puts "connecting to destination server #{$DSTSERVER}... nn"
dstimap = Net::IMAP.new($DSTSERVER,$DSTPORT,$DSTSSL)
dstimap.login($DSTUSERNAME, $DSTPASSWORD)
dstimap.select($DSTFOLDER)

# Loop through all messages in the source folder.
uids = srcimap.uid_search(['ALL'])
if uids.length > 0
	$count = uids.length
	puts "found #{$count} messages to move... nn"

	srcimap.uid_fetch(uids, ['ENVELOPE']).each do |data|
		mid = data.attr['ENVELOPE'].message_id

		# Download the full message body from the source folder.
		puts "reading message... #{mid}"
		msg = srcimap.uid_fetch(data.attr['UID'], ['RFC822', 'FLAGS', 'INTERNALDATE']).first

		# Append the message to the destination folder, preserving flags and internal timestamp.
		puts "copying message #{mid} to destination..."
		dstimap.append($DSTFOLDER, msg.attr['RFC822'], msg.attr['FLAGS'], msg.attr['INTERNALDATE'])

		#delete the msg
		puts "deleting messsage #{mid}..."
		srcimap.uid_store(data.attr['UID'], '+FLAGS', [:Deleted])
		srcimap.expunge

	end

	#disconnect
	dstimap.close
	srcimap.close
end

total_time = Time.now - begin_
puts "Done. RunTime: #{total_time} sec. nn"

Windows Live ID Web Authentication 1.0 SDK !

Check this out:

Windows Live ID Team has published on the web the SDK that lets you liveID (or "passport")-enable your applications!

http://msdn2.microsoft.com/en-us/library/bb676633.aspx

There are even code samples in six different languages: C#, Java, PHP, Python, Ruby e Perl! You can download them from http://go.microsoft.com/fwlink/?LinkId=91761

Wow! Having time, it would be cool to write a WordPress plugin using Passport authentication to authenticate/identify users that want to comment… mumble mumble….. πŸ™‚

Interoperability. Wow.

More info at the Live ID starting Page: http://dev.live.com/blogs/liveid/archive/2006/05/18/8.aspx

More on Ruby and IMAP

I've written here of a Ruby IMAP Script.

The script is INCREDIBLY simple (but it had to do a simple thing nonethless):


#!/usr/bin/env ruby
begin_ = Time.now

require 'net/imap'

if !ARGV[4] puts "USAGE: ruby imapcheck.rb [server] [username] [password] [folder] [flag]"
exit
end

##### Variable Section
## your imap mail server
$SERVER=ARGV[0] ## your imap/smtp mail username
$USERNAME=ARGV[1] ## your imap/smtp mail password
$PASSWORD=ARGV[2] ## your mail folder (for example, INBOX)
$FOLDER=ARGV[3] ## flag to use (as per RFC 2060)
$FLAG=ARGV[4] ##### End Variable Section

imap = Net::IMAP.new($SERVER)
imap.login($USERNAME, $PASSWORD)
imap.select($FOLDER)
count = imap.status($FOLDER,[$FLAG])[$FLAG]

puts "#{count} messages with flag #{$FLAG} \n\n"
total_time = Time.now - begin_
puts "RUNTIME: #{total_time}"

There is another interesting example about this at Will's Blog. It's funny how people try to do the same things at similar times πŸ™‚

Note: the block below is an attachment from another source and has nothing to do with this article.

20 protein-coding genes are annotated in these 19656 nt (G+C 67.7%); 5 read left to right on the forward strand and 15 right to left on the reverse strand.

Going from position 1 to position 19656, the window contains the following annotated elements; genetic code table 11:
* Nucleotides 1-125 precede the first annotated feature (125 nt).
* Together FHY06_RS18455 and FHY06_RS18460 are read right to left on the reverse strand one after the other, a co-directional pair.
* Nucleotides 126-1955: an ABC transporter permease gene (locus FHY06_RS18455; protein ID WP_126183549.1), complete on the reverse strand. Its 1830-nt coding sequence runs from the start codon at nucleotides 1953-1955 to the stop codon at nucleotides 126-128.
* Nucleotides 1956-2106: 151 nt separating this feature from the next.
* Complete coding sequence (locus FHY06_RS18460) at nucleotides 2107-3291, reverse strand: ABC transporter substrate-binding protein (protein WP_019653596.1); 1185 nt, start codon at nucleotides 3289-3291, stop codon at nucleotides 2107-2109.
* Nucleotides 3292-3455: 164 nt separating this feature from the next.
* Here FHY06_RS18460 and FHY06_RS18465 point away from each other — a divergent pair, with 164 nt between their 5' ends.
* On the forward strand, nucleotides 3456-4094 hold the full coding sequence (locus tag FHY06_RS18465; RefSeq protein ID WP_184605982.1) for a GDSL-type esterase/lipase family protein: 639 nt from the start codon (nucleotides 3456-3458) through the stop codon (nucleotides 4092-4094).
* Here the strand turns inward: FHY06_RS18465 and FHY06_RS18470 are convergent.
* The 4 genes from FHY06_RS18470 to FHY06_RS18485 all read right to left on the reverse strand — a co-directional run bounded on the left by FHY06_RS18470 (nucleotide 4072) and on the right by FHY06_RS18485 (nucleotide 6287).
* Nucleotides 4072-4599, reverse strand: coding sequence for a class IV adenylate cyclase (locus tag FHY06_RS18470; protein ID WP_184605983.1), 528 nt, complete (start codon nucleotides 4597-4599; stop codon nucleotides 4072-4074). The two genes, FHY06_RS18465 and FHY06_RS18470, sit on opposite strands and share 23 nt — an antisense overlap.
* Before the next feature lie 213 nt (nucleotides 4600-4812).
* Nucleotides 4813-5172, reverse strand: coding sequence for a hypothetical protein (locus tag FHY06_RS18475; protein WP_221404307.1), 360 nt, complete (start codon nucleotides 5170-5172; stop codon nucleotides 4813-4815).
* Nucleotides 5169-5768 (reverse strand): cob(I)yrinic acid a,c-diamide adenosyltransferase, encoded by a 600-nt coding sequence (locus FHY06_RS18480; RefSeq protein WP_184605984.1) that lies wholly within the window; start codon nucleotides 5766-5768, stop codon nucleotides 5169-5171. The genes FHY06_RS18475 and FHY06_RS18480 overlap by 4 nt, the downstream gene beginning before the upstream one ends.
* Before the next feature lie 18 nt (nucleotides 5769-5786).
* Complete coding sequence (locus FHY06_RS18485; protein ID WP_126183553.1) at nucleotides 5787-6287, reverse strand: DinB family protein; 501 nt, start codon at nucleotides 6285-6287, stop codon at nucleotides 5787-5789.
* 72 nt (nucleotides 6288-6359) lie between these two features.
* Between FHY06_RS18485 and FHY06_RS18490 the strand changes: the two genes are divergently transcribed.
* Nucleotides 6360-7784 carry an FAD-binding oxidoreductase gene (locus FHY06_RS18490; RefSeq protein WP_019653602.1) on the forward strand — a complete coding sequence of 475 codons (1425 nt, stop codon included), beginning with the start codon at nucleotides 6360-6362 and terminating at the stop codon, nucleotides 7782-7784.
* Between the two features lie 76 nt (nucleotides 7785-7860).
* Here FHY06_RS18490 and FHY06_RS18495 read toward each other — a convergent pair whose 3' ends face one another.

Of course official doc for this is here.
But If you want to snoop at a more complex webmail application using IMAP from Ruby/Rails you should seriously check out Mailr.

Java… oh Java… (aka "High vs. Low level languages rant")

I said here (and someone else said that too) that "Java is the new cobol".
When saying so, I mentioned that En3pY hates Java, here it is another post by him written after I forwarded him this Joel Article (which I read from Scoble, in turn).

All in all, in this case, I tend to partially agree on some points but slightly disagree on others with Joel.

In fact, while I do acknowledge the need of "hardcore" developers to fix and build lower level things and mantain current code (and know WHAT they are doing), there are also many cases where coding in a high level language which abstracts complexity IS actually more efficient and cost effective, not having to reinvent the wheel every time.
So there are a lot of useful and nice programs written by people who DO KNOW what happens under the hood (as good in C as in Assembler), that for simplicity and flexibility run in sandboxes, high level languages, even interpreted ones! An example is Dave Aitel's CANVAS, written in Python. But that's just an example.

But I do agree with En3pY that I don't like Java myself, and I consider it being too "heavy", in general.
Solution on my side, tough, is that you don't need C or assembler to get cleaner, smaller, more efficient code, you just need better languages. An example of this is a situation I have been involved in some time ago: in that case a colleague (that works with a very large customer who has a very large exchange deployment) needed to do some performance testing of this Exchange system. He had done the testing from some Windows IMAP clients, but the customer also wanted to see the same performance values measured from a Linux box accessing the same exchange via the very same IMAP protocol.
So I wrote a nice and sweet Ruby script – and at the same time another colleague developer a similar application (in Java).
Result: 45 kilobytes of .JAR to do the same things I did in 20 lines of Ruby (20 lines – including comments!).